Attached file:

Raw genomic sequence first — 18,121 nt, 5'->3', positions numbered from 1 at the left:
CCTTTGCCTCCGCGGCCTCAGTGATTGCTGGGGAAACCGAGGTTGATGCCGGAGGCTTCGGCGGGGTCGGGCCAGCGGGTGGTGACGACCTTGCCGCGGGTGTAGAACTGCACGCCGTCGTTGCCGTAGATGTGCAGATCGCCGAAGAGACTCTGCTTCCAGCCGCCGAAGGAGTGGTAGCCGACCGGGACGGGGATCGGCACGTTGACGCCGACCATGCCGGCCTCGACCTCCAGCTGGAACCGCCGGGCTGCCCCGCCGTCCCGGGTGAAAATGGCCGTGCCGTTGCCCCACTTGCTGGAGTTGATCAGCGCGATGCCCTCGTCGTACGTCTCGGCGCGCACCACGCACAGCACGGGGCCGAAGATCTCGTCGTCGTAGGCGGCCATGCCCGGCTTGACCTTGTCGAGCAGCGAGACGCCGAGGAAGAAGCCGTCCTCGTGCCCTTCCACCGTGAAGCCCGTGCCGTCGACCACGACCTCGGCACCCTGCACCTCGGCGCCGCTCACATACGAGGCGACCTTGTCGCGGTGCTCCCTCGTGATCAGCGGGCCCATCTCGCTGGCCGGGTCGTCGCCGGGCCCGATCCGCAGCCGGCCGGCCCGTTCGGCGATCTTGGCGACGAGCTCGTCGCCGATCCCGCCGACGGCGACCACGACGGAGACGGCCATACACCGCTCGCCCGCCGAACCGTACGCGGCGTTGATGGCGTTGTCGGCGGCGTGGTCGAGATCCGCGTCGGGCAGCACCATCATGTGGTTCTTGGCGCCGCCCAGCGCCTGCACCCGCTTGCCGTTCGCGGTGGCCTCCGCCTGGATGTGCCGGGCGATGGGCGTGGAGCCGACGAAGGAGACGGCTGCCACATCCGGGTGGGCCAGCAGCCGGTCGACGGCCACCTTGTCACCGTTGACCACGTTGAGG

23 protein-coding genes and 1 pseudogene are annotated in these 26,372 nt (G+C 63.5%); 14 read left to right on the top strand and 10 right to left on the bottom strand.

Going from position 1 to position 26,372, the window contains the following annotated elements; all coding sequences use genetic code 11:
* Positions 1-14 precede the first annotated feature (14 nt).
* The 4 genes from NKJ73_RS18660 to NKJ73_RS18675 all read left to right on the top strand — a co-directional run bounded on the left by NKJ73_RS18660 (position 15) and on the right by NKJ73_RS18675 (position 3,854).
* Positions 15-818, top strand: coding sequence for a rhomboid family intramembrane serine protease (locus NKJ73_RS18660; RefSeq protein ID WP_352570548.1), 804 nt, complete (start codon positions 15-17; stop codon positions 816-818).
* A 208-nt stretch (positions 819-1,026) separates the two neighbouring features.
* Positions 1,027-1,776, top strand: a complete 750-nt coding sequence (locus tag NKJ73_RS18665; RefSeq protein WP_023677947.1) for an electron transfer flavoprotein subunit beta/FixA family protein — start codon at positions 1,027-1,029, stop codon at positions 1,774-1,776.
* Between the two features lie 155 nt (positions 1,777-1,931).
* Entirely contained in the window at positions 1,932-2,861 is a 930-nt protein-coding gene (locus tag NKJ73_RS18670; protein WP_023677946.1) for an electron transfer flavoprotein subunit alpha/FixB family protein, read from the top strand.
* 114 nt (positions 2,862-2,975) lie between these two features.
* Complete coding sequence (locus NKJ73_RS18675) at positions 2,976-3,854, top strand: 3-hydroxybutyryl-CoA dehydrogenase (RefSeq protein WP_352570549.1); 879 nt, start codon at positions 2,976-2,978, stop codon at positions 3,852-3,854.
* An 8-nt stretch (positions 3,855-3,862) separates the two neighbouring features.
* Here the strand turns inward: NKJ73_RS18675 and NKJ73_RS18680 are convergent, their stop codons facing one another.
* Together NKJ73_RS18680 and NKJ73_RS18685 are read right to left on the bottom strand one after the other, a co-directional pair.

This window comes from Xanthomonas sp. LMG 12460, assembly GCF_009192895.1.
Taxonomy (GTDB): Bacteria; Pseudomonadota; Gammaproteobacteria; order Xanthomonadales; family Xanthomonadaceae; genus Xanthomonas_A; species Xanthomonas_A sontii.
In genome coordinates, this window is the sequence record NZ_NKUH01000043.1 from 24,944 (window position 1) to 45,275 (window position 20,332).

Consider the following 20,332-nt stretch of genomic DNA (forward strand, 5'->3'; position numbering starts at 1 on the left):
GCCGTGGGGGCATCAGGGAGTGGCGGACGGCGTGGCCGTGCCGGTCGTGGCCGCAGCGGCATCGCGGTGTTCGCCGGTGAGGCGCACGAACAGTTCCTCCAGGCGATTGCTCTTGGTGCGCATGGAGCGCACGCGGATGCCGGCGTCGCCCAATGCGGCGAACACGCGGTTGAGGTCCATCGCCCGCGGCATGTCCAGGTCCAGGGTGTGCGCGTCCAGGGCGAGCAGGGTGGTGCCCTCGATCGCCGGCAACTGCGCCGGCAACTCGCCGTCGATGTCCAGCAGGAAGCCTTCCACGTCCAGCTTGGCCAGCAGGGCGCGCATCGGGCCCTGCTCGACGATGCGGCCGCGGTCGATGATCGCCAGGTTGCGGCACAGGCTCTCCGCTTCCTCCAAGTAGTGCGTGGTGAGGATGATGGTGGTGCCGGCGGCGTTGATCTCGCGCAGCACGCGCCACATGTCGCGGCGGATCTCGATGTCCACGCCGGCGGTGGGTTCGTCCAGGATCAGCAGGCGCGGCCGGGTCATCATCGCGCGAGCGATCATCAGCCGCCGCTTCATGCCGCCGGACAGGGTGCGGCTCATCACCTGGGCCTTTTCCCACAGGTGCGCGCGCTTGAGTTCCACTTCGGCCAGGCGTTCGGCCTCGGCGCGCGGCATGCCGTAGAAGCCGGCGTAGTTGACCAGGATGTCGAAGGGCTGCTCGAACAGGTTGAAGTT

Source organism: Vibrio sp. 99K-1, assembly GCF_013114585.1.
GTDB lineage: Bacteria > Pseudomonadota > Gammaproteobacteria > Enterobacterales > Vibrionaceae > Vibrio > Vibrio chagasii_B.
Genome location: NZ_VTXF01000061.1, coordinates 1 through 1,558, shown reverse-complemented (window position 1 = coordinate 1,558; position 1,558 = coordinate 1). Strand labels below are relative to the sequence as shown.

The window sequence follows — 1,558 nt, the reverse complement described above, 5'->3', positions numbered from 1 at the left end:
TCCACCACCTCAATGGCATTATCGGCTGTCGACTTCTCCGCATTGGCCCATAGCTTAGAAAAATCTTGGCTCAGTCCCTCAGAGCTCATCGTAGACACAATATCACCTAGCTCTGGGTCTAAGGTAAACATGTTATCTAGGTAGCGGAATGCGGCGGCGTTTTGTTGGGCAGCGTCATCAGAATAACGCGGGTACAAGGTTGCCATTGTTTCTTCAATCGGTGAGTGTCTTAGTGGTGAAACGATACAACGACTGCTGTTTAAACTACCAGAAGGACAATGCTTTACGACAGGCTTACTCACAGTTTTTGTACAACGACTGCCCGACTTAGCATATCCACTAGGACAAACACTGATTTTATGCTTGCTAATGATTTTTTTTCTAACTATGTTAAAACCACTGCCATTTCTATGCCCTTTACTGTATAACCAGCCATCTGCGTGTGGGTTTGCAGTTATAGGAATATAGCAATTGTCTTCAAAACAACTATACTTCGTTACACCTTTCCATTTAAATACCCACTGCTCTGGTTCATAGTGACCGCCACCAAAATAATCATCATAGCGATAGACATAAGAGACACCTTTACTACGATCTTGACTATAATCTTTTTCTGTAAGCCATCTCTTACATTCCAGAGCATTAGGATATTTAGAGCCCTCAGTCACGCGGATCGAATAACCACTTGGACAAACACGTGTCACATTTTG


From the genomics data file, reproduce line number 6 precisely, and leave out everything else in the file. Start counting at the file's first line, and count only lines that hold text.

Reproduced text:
* The 4 genes from NKJ73_RS18660 to NKJ73_RS18675 all read left to right on the top strand — a co-directional run bounded on the left by NKJ73_RS18660 (position 15) and on the right by NKJ73_RS18675 (position 3,854).